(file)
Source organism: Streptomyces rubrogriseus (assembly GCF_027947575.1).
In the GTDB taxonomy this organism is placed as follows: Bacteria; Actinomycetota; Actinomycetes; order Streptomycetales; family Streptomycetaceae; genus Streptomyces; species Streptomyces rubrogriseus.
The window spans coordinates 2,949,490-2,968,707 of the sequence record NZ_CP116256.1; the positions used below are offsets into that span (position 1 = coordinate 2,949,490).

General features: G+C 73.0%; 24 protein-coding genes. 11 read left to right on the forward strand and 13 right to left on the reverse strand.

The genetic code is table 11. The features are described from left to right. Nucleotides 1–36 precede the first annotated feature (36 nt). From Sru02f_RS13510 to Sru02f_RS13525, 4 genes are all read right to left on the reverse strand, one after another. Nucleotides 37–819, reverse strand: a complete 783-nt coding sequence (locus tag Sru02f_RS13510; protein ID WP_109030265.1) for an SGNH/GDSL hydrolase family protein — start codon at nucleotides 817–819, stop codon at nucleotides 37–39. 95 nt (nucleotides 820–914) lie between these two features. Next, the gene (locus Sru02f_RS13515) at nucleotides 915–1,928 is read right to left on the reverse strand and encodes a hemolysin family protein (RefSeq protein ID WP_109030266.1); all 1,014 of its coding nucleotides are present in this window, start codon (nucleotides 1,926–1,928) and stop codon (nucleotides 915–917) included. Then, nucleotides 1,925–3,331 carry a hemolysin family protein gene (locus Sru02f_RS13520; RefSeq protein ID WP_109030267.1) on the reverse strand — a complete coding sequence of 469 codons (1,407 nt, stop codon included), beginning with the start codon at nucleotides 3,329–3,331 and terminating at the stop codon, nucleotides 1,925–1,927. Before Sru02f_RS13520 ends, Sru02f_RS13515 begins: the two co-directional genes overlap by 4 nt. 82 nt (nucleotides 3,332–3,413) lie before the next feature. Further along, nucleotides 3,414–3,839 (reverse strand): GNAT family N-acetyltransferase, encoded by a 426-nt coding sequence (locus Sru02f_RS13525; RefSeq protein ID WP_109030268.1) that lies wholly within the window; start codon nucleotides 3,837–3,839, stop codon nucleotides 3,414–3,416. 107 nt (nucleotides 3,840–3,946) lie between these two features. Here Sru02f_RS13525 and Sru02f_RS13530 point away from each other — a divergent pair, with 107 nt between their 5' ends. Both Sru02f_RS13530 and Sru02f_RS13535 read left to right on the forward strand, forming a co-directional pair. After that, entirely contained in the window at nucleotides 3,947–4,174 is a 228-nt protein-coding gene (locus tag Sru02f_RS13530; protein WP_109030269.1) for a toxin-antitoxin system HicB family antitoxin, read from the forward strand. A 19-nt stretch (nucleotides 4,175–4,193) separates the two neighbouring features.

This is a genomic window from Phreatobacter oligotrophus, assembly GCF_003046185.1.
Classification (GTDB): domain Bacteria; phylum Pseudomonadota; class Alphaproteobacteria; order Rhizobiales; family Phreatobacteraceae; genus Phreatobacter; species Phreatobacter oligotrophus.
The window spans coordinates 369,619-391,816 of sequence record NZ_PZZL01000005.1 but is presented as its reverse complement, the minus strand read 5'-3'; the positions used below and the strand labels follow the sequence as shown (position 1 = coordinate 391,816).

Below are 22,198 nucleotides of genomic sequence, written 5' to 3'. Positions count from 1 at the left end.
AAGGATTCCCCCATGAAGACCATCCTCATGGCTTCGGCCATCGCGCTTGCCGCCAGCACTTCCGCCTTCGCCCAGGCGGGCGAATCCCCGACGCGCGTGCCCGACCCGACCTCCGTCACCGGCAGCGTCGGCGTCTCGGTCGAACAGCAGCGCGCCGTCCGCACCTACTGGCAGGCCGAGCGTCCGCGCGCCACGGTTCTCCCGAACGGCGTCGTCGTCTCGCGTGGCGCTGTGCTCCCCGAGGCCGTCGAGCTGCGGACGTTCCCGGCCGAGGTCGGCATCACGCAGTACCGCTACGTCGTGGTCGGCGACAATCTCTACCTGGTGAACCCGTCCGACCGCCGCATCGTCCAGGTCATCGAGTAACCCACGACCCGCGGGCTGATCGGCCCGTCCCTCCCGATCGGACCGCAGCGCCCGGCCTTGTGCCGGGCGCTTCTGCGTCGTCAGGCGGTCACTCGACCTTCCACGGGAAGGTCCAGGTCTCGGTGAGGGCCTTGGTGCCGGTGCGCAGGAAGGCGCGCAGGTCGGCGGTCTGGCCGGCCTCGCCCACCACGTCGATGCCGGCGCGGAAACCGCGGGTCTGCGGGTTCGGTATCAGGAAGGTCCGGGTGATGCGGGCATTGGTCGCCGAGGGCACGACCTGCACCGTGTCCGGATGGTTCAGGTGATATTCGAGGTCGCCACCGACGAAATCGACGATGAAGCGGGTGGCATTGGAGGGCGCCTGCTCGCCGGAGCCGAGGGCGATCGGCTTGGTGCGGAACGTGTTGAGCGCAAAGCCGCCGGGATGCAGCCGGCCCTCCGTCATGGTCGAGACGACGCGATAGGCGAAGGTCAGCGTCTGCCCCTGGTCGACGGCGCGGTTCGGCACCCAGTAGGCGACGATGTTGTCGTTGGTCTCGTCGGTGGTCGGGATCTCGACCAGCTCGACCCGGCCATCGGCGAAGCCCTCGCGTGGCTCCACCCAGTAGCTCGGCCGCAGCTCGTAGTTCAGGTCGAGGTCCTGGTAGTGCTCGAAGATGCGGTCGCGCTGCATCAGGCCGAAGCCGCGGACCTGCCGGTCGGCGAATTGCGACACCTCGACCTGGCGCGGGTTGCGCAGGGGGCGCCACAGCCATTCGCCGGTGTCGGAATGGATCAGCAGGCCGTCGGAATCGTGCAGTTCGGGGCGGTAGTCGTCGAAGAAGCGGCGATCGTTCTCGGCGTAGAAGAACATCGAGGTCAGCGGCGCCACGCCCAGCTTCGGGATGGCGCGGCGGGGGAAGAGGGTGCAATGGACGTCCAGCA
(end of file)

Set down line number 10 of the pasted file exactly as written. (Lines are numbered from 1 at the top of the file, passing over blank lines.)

AAGGATTCCCCCATGAAGACCATCCTCATGGCTTCGGCCATCGCGCTTGCCGCCAGCACTTCCGCCTTCGCCCAGGCGGGCGAATCCCCGACGCGCGTGCCCGACCCGACCTCCGTCACCGGCAGCGTCGGCGTCTCGGTCGAACAGCAGCGCGCCGTCCGCACCTACTGGCAGGCCGAGCGTCCGCGCGCCACGGTTCTCCCGAACGGCGTCGTCGTCTCGCGTGGCGCTGTGCTCCCCGAGGCCGTCGAGCTGCGGACGTTCCCGGCCGAGGTCGGCATCACGCAGTACCGCTACGTCGTGGTCGGCGACAATCTCTACCTGGTGAACCCGTCCGACCGCCGCATCGTCCAGGTCATCGAGTAACCCACGACCCGCGGGCTGATCGGCCCGTCCCTCCCGATCGGACCGCAGCGCCCGGCCTTGTGCCGGGCGCTTCTGCGTCGTCAGGCGGTCACTCGACCTTCCACGGGAAGGTCCAGGTCTCGGTGAGGGCCTTGGTGCCGGTGCGCAGGAAGGCGCGCAGGTCGGCGGTCTGGCCGGCCTCGCCCACCACGTCGATGCCGGCGCGGAAACCGCGGGTCTGCGGGTTCGGTATCAGGAAGGTCCGGGTGATGCGGGCATTGGTCGCCGAGGGCACGACCTGCACCGTGTCCGGATGGTTCAGGTGATATTCGAGGTCGCCACCGACGAAATCGACGATGAAGCGGGTGGCATTGGAGGGCGCCTGCTCGCCGGAGCCGAGGGCGATCGGCTTGGTGCGGAACGTGTTGAGCGCAAAGCCGCCGGGATGCAGCCGGCCCTCCGTCATGGTCGAGACGACGCGATAGGCGAAGGTCAGCGTCTGCCCCTGGTCGACGGCGCGGTTCGGCACCCAGTAGGCGACGATGTTGTCGTTGGTCTCGTCGGTGGTCGGGATCTCGACCAGCTCGACCCGGCCATCGGCGAAGCCCTCGCGTGGCTCCACCCAGTAGCTCGGCCGCAGCTCGTAGTTCAGGTCGAGGTCCTGGTAGTGCTCGAAGATGCGGTCGCGCTGCATCAGGCCGAAGCCGCGGACCTGCCGGTCGGCGAATTGCGACACCTCGACCTGGCGCGGGTTGCGCAGGGGGCGCCACAGCCATTCGCCGGTGTCGGAATGGATCAGCAGGCCGTCGGAATCGTGCAGTTCGGGGCGGTAGTCGTCGAAGAAGCGGCGATCGTTCTCGGCGTAGAAGAACATCGAGGTCAGCGGCGCCACGCCCAGCTTCGGGATGGCGCGGCGGGGGAAGAGGGTGCAATGGACGTCCAGCA